Match Tied (Royal Challengers Bangalore win one-over eliminator)
The first Test in Pakistan in over ten years hosted by Rawalpindi Cricket Stadium last week was a dull affair as only 167 overs of play was possible because of rain and bad light but there were some exciting records made during the match. We take a look at some exciting talking points from the game between Pakistan and Sri Lanka.
32-year-old opener Abid Ali made history in Rawalpindi with an unbeaten 109 against Sri Lanka. He became the first man in cricket to score centuries on both Test and ODI debuts. Earlier this year, he started his ODI career with a century against Australia in Dubai. While no man had achieved this feat before, Enid Bakewell, a woman cricketer from England, had done it in 1973. Abid had been in reckoning to play Tests since last year but only got a chance in Rawalpindi. He was also part of Pakistan’s squad that toured Australia for two Tests last month.
Abid also became only the sixth player from Pakistan to earn the man-of-the-match award on his Test debut and the first since Fawad Alam in 2009. Akin to Abid, Fawad also scored a hundred on debut as an opening batsman against Sri Lanka at Colombo (PSS). The other four Pakistan players to accomplish this feat on debut are: Mohammad Zahid for a ten-wicket haul against New Zealand in Rawalpindi in 1996, Azhar Mahmood for a century against South Africa in Rawalpindi in 1997, Mohammad Sami for a five-wicket haul against New Zealand in Auckland in 2001 and Yasir Hameed for twin centuries against Bangladesh in Karachi in 2003.
The Pindi Cricket Stadium has been a host to many great performances on debut. Apart from the aforementioned centuries by Abid, Azhar and Zahid, Younis Khan, the leading run-getter in Pakistan’s Test history, also started his career at this ground with a century against Sri Lanka. Opening batsman Ali Naqvi knocked a hundred on Test debut against South Africa in 1997. Australian fast bowler Damien Fleming took a hat-trick on Test debut at this ground against Pakistan in 1994.
Dhananjaya de Silva scored his sixth Test century and first against Pakistan. Of the 11 times he has reached 50 in Tests, he has converted it into a century on six occasions. With six centuries and five fifties under his belt, he has the best (1.2) fifties to hundred conversion-rate for any Sri Lankan batsman with at least five centuries in Tests. The next best is Marvan Atapattu (0.94) with 16 centuries and 17 half-centuries followed by Aravinda de Silva's (0.91) 20 centuries and 22 fifties.
Dhananjaya de Silva soaks in the applause after reaching his century ©Associated Press
Because of rain and bad light, only 167 overs were possible in the match in Rawalpindi making it the third shortest Test on Pakistan soil. A Test between Pakistan and Sri Lanka in Gujranwala in 1991 witnessed only 36 overs, which is the shortest Test in Pakistan followed by 132.3 overs in a match between Pakistan and South Africa in Sheikhupura in 1997. Only 68.1 overs were bowled on the opening day of the match in Rawalpindi followed by 18.2 overs on day two and 5.2 overs on day three. There was no play on the fourth day. Last time a complete day was lost in a Test in Pakistan was because of fog in Lahore in 1998 with Zimbabwe being the touring side. The fifth day in Rawalpindi had 75.1 overs which allowed enough time for de Silva, Abid and Babar Azam to score centuries.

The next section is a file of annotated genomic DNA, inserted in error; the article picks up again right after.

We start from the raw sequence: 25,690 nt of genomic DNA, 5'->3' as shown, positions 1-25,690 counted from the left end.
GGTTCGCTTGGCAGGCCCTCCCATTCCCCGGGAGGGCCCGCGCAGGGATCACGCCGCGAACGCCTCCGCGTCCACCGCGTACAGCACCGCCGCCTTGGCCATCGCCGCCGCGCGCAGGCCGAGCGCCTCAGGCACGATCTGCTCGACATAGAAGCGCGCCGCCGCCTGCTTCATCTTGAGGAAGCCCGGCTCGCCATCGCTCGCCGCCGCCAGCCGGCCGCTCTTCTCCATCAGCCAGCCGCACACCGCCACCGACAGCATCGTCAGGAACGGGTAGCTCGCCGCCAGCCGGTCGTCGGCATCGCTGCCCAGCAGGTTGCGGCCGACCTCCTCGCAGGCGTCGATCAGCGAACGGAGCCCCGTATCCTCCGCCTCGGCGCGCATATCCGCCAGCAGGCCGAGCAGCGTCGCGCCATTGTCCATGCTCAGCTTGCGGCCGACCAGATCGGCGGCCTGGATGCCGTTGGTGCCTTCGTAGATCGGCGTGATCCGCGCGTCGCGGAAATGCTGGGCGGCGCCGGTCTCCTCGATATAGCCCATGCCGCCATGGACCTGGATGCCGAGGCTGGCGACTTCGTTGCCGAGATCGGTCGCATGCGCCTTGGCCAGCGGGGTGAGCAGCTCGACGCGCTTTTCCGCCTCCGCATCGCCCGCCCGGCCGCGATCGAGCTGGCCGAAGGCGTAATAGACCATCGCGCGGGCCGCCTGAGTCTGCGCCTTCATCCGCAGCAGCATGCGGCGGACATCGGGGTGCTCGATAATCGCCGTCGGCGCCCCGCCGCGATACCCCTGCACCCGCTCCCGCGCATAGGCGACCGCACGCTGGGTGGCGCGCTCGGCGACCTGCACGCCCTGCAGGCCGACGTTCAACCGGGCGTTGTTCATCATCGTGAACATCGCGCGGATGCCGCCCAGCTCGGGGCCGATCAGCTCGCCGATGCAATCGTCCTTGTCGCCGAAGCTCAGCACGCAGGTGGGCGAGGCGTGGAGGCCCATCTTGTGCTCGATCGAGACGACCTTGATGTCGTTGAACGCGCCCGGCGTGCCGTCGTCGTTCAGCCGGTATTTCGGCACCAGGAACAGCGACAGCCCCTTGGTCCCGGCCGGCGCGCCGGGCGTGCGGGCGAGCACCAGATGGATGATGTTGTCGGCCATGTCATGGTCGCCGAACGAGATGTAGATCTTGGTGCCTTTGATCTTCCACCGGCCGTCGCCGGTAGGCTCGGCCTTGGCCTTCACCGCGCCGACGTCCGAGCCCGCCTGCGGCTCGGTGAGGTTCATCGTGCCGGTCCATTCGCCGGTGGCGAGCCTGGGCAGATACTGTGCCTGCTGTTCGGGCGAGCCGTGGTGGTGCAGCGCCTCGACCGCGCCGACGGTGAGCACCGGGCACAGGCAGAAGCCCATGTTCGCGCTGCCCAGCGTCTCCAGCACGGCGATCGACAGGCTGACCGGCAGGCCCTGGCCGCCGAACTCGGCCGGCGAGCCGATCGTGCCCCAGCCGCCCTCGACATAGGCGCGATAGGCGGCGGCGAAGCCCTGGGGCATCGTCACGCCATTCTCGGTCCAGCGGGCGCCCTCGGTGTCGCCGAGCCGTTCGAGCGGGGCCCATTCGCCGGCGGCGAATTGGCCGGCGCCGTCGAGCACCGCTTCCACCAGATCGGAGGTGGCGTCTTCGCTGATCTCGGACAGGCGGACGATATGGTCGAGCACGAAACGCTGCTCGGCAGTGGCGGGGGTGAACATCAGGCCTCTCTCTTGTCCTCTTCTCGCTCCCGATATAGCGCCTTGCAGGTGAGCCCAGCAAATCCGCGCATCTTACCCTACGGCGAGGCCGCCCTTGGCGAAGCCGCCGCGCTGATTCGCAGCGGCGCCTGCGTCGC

December is not the best time to play Tests in Pakistan especially in the central and northern parts of the country because of rain, fog and short days. Of the 15 Tests played in December in Pakistan outside of Karachi, only two – Pak vs WI in 1980 and Pak vs Zim in 1993 – have produced results. The last time Pakistan hosted a Test in December was in Karachi in 2000 when England won in fading light whereas the last time a Test was organized in Pakistan outside Karachi was in Faisalabad in 1998 when all five days were fogged out. The ongoing Test series was originally scheduled to be played in October but, to win Sri Lanka’s trust regarding the security situation, Pakistan first hosted ODIs and T20Is and postponed the Test series to December.
Murky weather disrupts proceedings in Rawalpindi ©Associated Press
Pakistan's bowlers didn’t get much overs to showcase their talent but for the first time in 24 years they had a bowling attack comprising of four fast bowlers – Mohammad Abbas, Shaheen Shah Afridi, Naseem Shah and the debutant Usman Shinwari – at home. Pakistan left out Yasir Shah due to conditions slanted in favour of seamers. Last time Pakistan played a home Test without a specialist spinner was way back in 1995 when the team led by Ramiz Raja picked Aaqib Javed, Mohammad Akram, Aamer Nazir and Ata-ur-Rehman in the third Test against Sri Lanka in Sialkot.
Pakistan had come into the match on the back of six consecutive defeats in Tests at the hands of South Africa (3), Australia (2) and New Zealand (1). It was their joint-worst losing streak ever after having lost six in a row to West Indies (1), New Zealand (2) and Australia (3) in 2016-17. Although the Rawalpindi Test witnessed only 167 overs, it helped Pakistan end their losing streak.